“Have you practiced this with a metronome?”
Just about every music student has heard this from their teacher at least once. There’s a very good reason for this – being able to maintain a steady tempo is very important. If you can’t stay in time, you won’t play well with others!
Protip: If your teacher asks if you used a metronome, they already know that you didn’t.
The benefits of practicing specific musical passages with a metronome are obvious, but there may be advantages to practicing with a metronome at other times – even when used away from your instrument!
Metronomes + Golfers?
The BulletproofMusician recently posted an article about Swedish researchers that recruiter 26 golfers to see if their golf swing could be improved more by practicing swinging technique or by using a device called the Interactive Metronome.
The Interactive Metronome is a device that uses software and sensors to see how accurately you can tap or clap rhythms with both your hands and feet. These sensors measure your timing, and the goal is to perform the requested tasks perfectly in time with the metronome. I really like BMP’s comparison of the Interactive Metronome as a “hands + feet” version of Dance, Dance Revolution. Spoiler: I was very, very, very bad at DDR but I think I play horn okay, so take from that what you will.
You should definitely read the entire article over at BulletproofMusician.com right now! However, I don’t think it’s too much of a spoiler to mention that the half of the golfers that worked on their rhythm with metronome practice alone had a surprising result when compared to the half of the golfers that focused only on the technical aspects of their golf swing technique.
Metronome Practice Ideas Without the Horn
If you’re looking to improve your technical ability (for a challenging All-State etude, for example) here are a few ways to incorporate a metronome into your practice routine. These can be done either without playing or away from the horn entirely:
- Breathing exercises! Here are a few to try:
- In for 4, out for 4
- In for 2, out for 4
- In for 1, out for 4
- Repeat the above, but with “out for 8” instead.
- Also, tongue the airstream (no buzzing!) on the exhale – articulating eighth notes, triplets, and sixteenths and more helps with your subdividing. Especially at slower tempos!
- You can also practice “blowing” musical passages – trying to match your airspeed to “hear” the notes while you do this. No horn required.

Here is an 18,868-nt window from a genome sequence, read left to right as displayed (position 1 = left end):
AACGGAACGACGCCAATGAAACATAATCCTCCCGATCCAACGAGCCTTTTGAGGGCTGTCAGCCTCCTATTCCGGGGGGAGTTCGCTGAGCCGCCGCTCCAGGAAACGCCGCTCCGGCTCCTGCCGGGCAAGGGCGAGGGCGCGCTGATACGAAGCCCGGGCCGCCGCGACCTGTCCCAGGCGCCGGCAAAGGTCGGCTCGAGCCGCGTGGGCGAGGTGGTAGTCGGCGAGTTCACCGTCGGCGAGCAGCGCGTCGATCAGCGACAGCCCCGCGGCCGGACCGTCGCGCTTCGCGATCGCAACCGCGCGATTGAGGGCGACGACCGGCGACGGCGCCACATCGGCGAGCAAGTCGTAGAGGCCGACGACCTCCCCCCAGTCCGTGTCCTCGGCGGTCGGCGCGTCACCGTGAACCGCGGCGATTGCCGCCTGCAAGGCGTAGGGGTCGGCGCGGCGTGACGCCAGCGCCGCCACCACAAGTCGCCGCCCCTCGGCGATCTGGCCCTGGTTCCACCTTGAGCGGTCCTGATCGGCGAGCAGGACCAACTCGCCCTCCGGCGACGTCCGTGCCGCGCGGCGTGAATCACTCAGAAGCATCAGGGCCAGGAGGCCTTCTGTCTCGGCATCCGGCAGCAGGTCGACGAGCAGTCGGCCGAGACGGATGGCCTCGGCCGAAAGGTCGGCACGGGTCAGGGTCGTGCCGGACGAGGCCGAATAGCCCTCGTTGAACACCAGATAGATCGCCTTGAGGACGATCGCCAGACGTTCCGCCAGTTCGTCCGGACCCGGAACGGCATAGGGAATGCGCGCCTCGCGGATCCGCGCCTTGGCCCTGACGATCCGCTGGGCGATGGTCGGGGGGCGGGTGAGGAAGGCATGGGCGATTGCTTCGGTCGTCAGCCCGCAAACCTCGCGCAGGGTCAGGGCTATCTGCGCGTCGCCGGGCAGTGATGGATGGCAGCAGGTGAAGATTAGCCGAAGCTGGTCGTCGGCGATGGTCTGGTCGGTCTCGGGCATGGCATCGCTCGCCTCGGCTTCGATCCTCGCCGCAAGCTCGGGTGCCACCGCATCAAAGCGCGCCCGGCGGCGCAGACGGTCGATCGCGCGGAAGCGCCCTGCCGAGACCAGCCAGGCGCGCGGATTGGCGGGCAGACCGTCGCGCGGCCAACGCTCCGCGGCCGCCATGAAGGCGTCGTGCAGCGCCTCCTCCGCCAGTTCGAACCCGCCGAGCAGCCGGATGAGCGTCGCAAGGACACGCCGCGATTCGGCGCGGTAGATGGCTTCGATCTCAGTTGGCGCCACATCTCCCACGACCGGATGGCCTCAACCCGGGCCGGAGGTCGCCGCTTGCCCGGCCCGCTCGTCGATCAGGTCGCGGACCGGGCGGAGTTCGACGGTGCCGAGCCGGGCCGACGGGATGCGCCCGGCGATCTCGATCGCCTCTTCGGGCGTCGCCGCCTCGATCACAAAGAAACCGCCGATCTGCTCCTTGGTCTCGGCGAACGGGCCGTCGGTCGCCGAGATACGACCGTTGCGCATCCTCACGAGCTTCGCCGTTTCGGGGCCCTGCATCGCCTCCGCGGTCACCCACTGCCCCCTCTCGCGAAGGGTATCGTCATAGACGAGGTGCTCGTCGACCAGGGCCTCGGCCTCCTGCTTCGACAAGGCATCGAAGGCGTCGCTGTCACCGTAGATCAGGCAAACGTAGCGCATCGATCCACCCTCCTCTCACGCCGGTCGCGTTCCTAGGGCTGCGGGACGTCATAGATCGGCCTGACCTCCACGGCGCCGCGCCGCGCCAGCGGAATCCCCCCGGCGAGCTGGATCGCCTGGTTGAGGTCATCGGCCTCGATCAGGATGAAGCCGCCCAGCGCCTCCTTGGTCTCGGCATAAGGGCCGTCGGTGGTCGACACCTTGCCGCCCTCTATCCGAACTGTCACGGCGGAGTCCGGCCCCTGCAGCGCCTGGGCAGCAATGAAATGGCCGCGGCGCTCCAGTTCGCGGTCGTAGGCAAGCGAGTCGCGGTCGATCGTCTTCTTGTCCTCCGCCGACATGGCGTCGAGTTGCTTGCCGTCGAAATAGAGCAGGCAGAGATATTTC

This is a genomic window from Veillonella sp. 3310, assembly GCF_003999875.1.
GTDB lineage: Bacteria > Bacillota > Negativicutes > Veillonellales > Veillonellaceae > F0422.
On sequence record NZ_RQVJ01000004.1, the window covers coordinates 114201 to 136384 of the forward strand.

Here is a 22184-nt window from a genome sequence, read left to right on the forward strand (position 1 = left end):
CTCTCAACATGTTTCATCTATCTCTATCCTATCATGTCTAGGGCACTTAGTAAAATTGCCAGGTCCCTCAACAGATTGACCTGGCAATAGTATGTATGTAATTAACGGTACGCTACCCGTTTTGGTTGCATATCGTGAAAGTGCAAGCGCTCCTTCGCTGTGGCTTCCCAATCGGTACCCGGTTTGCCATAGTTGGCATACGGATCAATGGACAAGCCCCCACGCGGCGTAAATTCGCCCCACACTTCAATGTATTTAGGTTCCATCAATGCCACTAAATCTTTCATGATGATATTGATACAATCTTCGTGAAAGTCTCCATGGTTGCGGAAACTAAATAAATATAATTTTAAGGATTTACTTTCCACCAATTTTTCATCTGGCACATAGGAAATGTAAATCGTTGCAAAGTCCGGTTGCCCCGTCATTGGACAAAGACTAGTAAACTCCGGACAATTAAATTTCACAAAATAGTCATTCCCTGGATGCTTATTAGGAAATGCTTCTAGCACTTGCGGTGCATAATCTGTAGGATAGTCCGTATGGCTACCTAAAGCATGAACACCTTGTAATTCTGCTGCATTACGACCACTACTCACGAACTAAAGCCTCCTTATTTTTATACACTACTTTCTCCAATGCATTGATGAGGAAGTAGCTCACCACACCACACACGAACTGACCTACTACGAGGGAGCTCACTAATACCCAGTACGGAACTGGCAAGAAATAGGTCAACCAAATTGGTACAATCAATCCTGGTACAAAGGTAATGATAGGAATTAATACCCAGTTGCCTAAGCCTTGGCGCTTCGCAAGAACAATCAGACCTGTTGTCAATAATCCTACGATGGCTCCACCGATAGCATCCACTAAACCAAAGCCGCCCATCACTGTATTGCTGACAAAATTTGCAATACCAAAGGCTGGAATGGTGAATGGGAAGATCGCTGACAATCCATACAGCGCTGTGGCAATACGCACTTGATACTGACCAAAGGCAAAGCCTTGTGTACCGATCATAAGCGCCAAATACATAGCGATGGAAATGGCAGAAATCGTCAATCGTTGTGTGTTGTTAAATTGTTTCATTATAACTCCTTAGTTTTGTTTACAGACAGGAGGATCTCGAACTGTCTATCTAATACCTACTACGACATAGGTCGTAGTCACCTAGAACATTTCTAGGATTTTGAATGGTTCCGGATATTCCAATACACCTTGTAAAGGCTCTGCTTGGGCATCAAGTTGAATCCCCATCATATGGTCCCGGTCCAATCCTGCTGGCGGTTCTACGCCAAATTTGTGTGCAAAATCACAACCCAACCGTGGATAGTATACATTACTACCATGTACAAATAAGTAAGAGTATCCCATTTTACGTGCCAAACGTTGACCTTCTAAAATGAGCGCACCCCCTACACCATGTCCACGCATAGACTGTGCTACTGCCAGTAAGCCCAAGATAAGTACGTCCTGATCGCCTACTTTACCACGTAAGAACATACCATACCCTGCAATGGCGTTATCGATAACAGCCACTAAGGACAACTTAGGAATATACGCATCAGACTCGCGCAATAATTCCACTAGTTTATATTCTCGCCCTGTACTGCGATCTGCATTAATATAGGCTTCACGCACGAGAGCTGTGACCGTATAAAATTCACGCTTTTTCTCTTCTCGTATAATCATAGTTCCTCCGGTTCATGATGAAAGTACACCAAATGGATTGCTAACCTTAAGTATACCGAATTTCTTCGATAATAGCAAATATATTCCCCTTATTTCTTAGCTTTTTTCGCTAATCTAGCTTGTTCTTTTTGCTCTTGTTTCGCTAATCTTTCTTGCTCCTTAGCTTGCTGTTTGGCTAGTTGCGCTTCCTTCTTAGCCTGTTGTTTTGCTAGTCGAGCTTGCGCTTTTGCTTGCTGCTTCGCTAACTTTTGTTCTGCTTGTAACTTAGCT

- Finger through difficult passages at different speeds. Don’t play (and you don’t need a horn – just music), but make sure your fingers are perfectly coordinated. It’s not as easy as it sounds, especially coordination the thumb with the other three fingers and 1- or 12-23 combinations can also be tricky.
- Clap or tap multiple rhythms with your hands or feet. Don’t be afraid to mix and match hand-tapping with foot-tapping. Downbeats in one hand with foot upbeats are an easy combination. Try to do dotted-eighth-sixteenths along with constant eighths, or the classic 3+2 (triplets + eighth notes). Remember to make sure that both rhythms line up with the metronome!
- There are rhythms apps – like Rhythm Trainer for Android or Rhythm Sight Reading Trainer for iOS that can turn some of the rhythmic taps into a game. These aren’t full-body involvement like the Interactive Metronome, but the game’s variation and increased challenge can help keep it interesting!
- The BulletproofMusician article mentions Dalcroze Eurhythmics – I don’t know much about this system, but it looks like it’s a continuation and extension of some of the movement exercises mentioned above.
This kind of metronome work may not be right for everyone, but if you have technical playing problems that you’ve been unable to solve in other ways, incorporating these ideas is certainly worth a try!
Common problems on the horn (and other brass instruments) that would benefit from this horn-less metronome practice are things that require embouchure, lungs, and tongue to be precisely coordinated. Things like initial attacks, lip slurs (especially in slow music over large intervals), articulation, very short notes, etc. are all ripe for this kind of practice.
I know from first-hand experience how stressful a problem with first notes can be, and I remember well the hours spent trying to get to the root of the problem. As you probably guessed, the problem was a lack of synchronization between the face, lungs, and tongue, and it was a very frustrating problem to work on. If I could have solved (or at least improved) that problem away from the horn, that would likely have greatly improved my disposition towards the horn and practice for a while!
Questions or anything you’re curious about? Let me know in the comments below, and don’t forget to read the BulletproofMusician.com article!